However, Myers said stoichiometric crystals exhibit lower linear and nonlinear absorption, a lower coercive field (allowing for shorter poling periods) and, in some cases, lower susceptibility to photorefraction.
Myers points to two groups on opposite sides of the Pacific Ocean-one in California and the other in Japan -- who are making progress in pursuing new manufacturing processes for stoichiometric LN and LT crystals.
Stanford Univ. group: oxidation vs. vapor transport equilibration (VTE)
Researchers at Stanford University's Center for Nonlinear Optical Materials (Stanford, CA), with equipment and material assistance from Crystal Technology Inc. (Palo Alto, CA), have looked at several approaches to improving the performance of congruent LN and LT crystals, including increasing the oxidation of the crystals and lithium indiffusion1.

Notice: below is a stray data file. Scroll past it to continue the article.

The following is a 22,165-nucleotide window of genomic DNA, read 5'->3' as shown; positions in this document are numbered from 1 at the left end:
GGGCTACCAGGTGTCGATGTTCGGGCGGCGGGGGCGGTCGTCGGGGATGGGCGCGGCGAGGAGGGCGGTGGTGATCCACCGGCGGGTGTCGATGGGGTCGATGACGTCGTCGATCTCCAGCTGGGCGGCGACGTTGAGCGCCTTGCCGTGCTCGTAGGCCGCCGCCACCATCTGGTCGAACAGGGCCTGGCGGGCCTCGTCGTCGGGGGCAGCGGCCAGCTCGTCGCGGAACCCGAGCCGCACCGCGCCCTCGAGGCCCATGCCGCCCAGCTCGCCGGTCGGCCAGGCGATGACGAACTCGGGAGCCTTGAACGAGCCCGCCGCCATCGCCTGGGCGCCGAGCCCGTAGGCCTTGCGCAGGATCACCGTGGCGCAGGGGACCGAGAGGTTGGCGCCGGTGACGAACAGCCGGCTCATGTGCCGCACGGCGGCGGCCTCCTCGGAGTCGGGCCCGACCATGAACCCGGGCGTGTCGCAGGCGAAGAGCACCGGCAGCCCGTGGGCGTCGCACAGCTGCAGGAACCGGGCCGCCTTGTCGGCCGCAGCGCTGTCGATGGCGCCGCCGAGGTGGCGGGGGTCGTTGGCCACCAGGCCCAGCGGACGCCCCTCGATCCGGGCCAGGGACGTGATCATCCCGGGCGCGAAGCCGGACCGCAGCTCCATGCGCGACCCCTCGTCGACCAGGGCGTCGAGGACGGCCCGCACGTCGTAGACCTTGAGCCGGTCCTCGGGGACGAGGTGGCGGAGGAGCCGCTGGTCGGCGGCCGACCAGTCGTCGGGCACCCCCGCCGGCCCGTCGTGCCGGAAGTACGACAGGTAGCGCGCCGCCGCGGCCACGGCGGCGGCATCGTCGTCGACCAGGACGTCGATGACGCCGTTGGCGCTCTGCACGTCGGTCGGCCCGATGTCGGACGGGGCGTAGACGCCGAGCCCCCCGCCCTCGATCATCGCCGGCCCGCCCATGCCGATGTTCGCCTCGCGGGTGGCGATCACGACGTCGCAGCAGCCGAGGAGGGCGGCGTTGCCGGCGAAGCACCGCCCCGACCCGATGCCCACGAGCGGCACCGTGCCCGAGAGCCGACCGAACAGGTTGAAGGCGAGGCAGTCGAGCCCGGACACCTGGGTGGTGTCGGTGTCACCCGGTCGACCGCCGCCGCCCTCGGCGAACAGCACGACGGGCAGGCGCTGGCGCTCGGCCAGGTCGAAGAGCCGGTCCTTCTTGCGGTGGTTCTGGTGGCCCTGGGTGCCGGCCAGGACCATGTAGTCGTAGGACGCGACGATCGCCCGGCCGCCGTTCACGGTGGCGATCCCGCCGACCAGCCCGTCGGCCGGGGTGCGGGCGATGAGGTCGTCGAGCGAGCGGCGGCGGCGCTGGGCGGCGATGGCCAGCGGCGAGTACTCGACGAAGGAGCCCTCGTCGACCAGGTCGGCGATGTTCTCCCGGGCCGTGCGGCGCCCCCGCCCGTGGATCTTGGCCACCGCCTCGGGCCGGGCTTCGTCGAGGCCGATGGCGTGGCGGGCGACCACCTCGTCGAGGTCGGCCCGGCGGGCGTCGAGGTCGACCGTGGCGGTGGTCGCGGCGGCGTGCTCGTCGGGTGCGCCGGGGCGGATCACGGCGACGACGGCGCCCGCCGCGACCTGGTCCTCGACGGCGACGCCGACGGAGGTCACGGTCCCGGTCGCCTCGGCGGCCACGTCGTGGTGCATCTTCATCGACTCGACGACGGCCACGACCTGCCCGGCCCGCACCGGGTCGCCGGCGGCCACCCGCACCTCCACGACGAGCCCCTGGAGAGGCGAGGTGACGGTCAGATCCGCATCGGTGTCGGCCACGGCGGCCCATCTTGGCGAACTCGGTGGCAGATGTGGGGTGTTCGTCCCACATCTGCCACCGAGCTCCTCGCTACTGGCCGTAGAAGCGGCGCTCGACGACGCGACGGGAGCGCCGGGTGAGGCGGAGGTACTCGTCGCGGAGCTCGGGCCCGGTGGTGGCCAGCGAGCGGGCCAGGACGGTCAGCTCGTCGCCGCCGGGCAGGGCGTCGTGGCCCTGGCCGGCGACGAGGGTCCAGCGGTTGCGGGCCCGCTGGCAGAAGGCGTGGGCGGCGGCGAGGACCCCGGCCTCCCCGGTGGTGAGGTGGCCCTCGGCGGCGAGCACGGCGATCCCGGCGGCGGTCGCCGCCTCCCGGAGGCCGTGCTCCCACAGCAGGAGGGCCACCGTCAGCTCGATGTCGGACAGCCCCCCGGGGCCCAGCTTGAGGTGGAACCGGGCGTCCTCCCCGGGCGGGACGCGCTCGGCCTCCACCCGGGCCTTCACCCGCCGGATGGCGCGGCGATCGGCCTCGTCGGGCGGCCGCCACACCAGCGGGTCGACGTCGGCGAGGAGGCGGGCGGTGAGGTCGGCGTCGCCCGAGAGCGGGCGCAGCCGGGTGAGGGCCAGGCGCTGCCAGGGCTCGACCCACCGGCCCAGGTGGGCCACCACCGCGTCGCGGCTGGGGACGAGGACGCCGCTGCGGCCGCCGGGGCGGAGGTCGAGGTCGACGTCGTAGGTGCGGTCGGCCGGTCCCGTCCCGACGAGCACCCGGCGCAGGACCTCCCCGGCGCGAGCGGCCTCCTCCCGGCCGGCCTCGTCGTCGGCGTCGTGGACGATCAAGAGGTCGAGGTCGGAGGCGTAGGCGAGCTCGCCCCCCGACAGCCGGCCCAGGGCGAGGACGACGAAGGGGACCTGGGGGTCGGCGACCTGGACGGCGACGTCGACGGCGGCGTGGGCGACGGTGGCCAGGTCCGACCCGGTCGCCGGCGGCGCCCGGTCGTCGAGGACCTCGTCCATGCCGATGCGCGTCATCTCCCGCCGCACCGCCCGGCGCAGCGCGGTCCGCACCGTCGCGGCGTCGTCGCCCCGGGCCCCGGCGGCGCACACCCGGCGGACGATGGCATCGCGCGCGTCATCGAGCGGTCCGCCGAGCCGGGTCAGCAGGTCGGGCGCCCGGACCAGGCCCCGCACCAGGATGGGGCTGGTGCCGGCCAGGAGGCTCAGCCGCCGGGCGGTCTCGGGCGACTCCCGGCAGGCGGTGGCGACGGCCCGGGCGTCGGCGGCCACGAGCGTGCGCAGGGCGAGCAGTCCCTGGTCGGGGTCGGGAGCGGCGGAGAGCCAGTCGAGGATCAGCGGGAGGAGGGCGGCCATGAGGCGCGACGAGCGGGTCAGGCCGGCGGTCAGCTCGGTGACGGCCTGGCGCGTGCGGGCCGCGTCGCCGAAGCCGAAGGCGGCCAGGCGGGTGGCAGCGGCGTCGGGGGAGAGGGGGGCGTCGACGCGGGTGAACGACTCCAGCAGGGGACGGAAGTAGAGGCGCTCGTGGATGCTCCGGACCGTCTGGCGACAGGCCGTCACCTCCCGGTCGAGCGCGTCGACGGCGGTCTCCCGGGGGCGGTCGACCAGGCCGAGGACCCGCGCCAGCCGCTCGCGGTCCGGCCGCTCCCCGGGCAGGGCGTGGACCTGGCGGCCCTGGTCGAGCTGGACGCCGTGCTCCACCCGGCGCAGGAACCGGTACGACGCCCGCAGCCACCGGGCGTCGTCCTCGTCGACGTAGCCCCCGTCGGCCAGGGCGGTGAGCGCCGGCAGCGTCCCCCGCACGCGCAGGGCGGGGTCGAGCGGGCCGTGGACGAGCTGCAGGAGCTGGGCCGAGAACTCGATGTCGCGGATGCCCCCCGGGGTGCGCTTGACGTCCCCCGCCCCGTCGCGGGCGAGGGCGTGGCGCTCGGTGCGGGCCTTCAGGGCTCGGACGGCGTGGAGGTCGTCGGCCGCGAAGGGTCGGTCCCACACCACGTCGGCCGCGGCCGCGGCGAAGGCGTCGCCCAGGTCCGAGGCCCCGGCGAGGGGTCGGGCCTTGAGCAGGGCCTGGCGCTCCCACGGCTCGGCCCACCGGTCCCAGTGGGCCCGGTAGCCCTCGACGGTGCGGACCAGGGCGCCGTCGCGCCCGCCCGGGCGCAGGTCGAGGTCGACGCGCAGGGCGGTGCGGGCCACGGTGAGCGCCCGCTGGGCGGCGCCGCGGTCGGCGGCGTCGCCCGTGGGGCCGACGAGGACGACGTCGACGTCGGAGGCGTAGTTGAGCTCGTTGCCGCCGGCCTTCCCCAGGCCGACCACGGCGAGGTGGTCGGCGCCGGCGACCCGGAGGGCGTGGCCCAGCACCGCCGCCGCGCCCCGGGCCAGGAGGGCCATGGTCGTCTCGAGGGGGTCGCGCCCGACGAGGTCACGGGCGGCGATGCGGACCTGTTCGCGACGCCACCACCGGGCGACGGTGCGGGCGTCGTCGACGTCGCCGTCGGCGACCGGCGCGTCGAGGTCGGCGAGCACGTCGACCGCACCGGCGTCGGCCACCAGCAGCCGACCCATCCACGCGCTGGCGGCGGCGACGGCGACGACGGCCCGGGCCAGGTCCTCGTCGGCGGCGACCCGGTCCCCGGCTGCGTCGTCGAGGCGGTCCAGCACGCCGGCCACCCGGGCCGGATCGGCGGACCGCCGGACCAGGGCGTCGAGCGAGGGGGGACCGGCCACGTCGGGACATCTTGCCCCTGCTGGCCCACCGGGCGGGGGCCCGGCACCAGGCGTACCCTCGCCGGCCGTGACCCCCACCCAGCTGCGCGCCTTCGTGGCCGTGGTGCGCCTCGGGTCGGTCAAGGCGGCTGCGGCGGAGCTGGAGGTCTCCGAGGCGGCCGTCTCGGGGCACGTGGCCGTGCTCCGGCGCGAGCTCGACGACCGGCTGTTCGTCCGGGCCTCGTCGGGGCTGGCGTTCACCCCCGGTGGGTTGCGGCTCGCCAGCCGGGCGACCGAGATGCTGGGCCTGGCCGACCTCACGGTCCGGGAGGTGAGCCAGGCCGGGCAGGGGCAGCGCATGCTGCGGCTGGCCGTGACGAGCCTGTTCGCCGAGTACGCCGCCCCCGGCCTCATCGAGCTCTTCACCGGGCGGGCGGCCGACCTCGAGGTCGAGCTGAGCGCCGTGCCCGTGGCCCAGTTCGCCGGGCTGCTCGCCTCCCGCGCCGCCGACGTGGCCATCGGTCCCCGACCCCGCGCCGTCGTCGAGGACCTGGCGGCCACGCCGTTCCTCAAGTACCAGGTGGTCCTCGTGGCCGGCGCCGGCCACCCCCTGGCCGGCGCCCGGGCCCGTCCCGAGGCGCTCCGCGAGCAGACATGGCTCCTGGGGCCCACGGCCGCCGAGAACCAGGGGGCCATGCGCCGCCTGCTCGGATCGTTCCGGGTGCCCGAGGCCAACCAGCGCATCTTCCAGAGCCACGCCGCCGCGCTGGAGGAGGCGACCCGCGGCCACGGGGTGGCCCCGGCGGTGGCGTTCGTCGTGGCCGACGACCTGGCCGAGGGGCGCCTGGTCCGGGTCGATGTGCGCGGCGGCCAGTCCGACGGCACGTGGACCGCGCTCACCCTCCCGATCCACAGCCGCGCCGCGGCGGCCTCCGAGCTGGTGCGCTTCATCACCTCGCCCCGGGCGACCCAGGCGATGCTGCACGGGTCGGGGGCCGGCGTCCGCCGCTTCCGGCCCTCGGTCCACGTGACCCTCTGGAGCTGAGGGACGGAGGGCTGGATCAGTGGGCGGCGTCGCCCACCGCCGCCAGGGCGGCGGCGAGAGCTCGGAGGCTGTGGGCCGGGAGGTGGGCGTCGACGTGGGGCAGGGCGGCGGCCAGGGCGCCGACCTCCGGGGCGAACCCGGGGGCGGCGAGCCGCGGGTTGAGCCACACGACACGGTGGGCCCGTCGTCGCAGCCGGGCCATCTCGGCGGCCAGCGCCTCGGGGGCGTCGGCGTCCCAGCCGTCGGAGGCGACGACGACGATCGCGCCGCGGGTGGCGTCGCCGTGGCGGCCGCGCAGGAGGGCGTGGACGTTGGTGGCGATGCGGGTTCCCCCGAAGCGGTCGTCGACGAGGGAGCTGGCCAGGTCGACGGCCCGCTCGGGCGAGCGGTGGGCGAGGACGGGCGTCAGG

Oxidation experiments were conducted separately with ambient air and O2 at atmospheric pressures at 600 deg. C. Results indicated an increase in green absorption from 0.01 cm-1 with congruent material, and a drop down to 0.0008 for oxygen annealed. IR absorption at 1064 nm, the UV edge absorption band, and photorefraction stayed relatively constant for all three samples.
The second method holds greater promise for reaching shorter wavelengths. Called the vapor transport equilibration (VTE) process, a wafer of congruent LN is placed in a platinum crucible over a mixture of Li3NbO4 and LiNbO3 and heated to temperatures between 1050 deg. C and 1100 deg. C for 100 hours.